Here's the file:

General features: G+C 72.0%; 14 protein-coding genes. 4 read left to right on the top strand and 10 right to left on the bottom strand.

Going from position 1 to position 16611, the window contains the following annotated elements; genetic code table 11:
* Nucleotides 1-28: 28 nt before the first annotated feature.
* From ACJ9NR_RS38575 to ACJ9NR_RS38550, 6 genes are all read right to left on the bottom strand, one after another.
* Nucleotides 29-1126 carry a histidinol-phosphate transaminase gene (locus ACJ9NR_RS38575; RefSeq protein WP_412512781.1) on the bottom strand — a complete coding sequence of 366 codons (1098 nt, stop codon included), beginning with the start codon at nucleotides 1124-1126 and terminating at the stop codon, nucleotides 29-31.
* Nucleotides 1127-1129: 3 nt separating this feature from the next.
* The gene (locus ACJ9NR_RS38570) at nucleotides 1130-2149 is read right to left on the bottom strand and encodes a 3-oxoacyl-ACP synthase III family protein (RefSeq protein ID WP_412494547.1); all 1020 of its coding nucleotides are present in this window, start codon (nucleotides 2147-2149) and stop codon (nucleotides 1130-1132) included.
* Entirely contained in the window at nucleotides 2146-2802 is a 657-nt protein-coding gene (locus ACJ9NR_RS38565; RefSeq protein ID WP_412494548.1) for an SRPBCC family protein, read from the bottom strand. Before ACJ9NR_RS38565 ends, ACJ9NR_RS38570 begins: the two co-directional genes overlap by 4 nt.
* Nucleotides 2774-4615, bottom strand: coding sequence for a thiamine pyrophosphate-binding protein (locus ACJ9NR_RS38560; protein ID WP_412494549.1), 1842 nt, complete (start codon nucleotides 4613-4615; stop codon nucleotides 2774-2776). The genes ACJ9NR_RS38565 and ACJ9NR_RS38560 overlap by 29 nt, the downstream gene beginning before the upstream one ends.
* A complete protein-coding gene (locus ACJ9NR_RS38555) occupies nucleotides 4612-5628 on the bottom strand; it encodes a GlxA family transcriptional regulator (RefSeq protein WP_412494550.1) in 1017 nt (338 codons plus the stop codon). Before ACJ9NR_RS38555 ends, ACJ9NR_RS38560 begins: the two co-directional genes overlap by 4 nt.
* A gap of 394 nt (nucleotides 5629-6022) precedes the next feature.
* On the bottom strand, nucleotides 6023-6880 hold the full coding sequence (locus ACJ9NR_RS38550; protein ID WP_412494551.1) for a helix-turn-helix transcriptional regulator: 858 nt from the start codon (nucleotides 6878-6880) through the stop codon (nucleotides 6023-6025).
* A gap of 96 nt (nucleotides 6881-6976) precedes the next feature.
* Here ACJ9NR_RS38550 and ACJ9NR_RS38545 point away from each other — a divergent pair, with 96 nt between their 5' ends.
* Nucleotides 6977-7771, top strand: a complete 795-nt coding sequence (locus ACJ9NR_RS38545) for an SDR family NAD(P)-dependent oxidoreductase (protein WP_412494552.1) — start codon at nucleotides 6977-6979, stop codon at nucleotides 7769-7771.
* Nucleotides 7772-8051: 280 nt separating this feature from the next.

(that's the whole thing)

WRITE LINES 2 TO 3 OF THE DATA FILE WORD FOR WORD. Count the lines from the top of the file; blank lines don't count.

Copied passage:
Going from position 1 to position 16611, the window contains the following annotated elements; genetic code table 11:
* Nucleotides 1-28: 28 nt before the first annotated feature.